Sheldon Ross 10: Example 3.30

sheldon-ross-10-example-3-30_population.jpg

Question: A population consists of m families. Let Xj denote the size of family j and suppose that X1, . . . ,Xm are independent random variables having the common probability mass function

p(k) = P(Xj = k) such that Σk pk = 1 with mean μ = Σkkpk. Suppose a member of the population is randomly chosen, in that the selection is equally likely to be any of the members of the population, and let Si be the event that the selected individual is from a family of size i. Argue that P(Si) → ipiμ as m→∞


Analytical Solution

The text presents two forms of arguments to prove this. The first one is the heuristic method and the second one is a more formal method. We will argue the solution using the heuristic method and then extend our understanding to the simulation. We will do this in several steps outlined below

  • Firstly, the probability that the person chosen randomly from the population belongs to the family of size ‘i’ can be calculated by dividing the following fraction
    • Numerator: This is the total number of people from the family of size ‘i’
    • Denominator: This is the total number of people in the population (aptly put, the size of the population)
  • Numerator – This is simply the total number of families of size i multiplied by i
    • total number of families of size i = m pi
    • the numerator is hence equal to i m pi
  • Denominator – This is the size of the population like we discussed above
    • Sum over all the possibilities of the family sizes and we will get this number
    • hence denominator = Σkjmpk
  • The probability = i m piΣkjmpk
    • as m→∞, we get the probability as ipiμ

Simulations

The program required is of moderate difficulty. But the results are elegant. In the following set of pictures we will see the probabilities unfold as the population size increases and becomes very evident.

  • I used a poisson distribution to define  the probabilities for the sizes of the population (λ = 25)
  • The sizes of the population have been restricted to between 1 and 50 (both numbers inclusive)
  • Since the event space of poisson distribution can be upto infinity, I have ‘unitized’ the sum of the probabilities to 1 for occurrences for 1 through 50
  • This unitization makes sure that we do not have an spaces in our probability space
  • The problem is now set up

Reading the images

  • Reading images is simple enough if we identify the two distinct elements of each of the image
    • The thick dashed red line: This is the calculated or the estimated probability (or the set of pk)
    • The green and red lines: There are a 200 of these lines per each image. These are the results of the simulations
  • What is common across all the images? In all the images the number of green lines is the same and the selected sample size from the population is also the same which is a 1000
    • In summary 200 samples with a size of a  1000 each have been picked and the probabilities of the person being from a family of a particular size have been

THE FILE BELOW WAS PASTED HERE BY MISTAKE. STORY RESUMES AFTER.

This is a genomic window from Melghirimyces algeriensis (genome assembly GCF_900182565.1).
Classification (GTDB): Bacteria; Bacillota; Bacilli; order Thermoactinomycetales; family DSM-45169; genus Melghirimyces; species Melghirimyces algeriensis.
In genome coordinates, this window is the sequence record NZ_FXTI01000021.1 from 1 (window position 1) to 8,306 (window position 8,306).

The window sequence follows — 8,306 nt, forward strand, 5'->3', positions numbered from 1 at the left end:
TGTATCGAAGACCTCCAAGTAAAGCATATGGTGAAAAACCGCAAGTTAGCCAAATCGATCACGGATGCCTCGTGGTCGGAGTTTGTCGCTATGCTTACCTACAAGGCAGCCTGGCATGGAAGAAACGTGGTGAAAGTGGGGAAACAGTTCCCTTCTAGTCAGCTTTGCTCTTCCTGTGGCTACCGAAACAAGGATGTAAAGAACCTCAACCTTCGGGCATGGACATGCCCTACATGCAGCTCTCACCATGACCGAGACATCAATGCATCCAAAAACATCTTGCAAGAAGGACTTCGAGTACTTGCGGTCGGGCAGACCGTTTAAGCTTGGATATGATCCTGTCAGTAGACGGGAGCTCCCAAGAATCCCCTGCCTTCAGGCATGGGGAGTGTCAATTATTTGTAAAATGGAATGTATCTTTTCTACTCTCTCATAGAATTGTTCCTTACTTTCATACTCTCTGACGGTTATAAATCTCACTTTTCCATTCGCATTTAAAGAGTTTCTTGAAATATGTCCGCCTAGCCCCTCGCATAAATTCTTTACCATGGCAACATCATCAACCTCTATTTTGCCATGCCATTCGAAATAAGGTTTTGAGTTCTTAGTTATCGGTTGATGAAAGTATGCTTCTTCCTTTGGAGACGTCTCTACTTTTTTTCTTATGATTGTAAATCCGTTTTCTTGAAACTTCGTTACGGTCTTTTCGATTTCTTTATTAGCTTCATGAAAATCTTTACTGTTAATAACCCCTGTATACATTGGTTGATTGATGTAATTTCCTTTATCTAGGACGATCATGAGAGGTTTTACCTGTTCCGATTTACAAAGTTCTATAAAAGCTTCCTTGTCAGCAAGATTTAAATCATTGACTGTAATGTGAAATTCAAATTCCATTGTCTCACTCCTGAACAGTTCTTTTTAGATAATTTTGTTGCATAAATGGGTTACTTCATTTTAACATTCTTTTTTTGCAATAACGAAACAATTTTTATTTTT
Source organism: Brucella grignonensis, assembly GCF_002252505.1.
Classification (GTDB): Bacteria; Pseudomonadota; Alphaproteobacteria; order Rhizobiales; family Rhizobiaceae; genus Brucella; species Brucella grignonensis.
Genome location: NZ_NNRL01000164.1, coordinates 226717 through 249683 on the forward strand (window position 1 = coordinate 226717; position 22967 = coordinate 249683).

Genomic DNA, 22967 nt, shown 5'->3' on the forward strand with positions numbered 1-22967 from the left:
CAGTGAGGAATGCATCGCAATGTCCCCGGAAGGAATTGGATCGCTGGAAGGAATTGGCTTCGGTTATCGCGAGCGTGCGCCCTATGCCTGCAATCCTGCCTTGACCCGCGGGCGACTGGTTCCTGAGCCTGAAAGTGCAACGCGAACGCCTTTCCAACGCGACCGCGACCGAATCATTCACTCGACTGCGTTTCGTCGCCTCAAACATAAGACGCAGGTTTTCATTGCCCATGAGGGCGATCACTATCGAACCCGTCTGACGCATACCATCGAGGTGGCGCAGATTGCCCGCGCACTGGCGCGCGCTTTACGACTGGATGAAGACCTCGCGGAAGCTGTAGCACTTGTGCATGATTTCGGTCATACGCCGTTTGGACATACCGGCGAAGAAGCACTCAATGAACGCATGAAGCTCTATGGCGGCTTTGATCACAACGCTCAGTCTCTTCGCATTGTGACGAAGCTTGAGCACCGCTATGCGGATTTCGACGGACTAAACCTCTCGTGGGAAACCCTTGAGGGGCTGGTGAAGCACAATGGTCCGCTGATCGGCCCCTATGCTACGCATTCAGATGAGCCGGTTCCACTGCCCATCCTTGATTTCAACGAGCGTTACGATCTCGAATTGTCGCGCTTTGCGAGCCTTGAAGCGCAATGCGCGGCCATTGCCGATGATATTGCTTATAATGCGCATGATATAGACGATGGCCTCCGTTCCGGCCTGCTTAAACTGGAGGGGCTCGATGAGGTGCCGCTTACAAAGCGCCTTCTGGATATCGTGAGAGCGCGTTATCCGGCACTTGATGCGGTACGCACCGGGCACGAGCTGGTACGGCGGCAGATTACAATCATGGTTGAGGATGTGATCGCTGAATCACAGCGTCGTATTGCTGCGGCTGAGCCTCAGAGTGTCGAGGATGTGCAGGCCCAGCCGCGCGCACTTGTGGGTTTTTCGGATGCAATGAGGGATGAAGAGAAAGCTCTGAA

• What is different from image to image? Just the number of families there is.
    • Remember from the question? We are looking how the probabilities themselves change as the number of families are increasing
    • Observe that, as the number of families are increasing, we also see the simulated probabilities are getting close to the actual probabilities
      • This is despite the fact that the sample sizes have not changed
      • It is truly amazing 😲

100 families 


150 families


200 families


500 families


1000 families


2000 families


5000 families


10000 families


20000 families


50000 families


100000 families


Million families


10 Million families


Code

For this post, I have done the code purely in mathematica. It is shown below. Lemme know if you have questions with it.

AppendTo[$Path, "Your_Path_To_Package here"];
Needs["statistics`"];

simulation[families_] :=
    Module[{probabilities =
        unitize[PDF[PoissonDistribution[25], #] & /@ Range[1, 50]] ->
            Range[1, 50], samples, plotData, plotProbabilities},
      samples =
          Table[unitize[
            Counts[RandomChoice[
              Join @@ (Table[# - 1, #] & /@
                  RandomChoice[probabilities, 2000]), families]]], 200];
      plotProbabilities =
          associateLists[Values[probabilities], Keys[probabilities]];
      ListLinePlot[samples ~ Join ~ {plotProbabilities},
        GridLines -> {Range@50, Range[0, 0.20, 0.01]}, ImageSize -> 788,
        InterpolationOrder -> 2,
        PlotStyle ->
            Table[{Thickness[0], Opacity[0.2], Green}, Length@samples] ~
                Join ~ {{Red, Thick, Dashed}}, Mesh -> All,
        MeshStyle -> {Red, PointSize[0]}, PlotRange -> {{0, 50}, {0, 0.15}}]
    ]

The unitize function from the package statistics
unitize[list_List] := N[list / Total[list]]
unitize[association_Association] := Module[{sortedAssociation = KeySort[association],keys,values},
  keys = Keys[sortedAssociation];
  values = unitize[Values[sortedAssociation]];
  Association[MapThread[{#1->#2}&,{keys,values}]]
]


End of the post 😉


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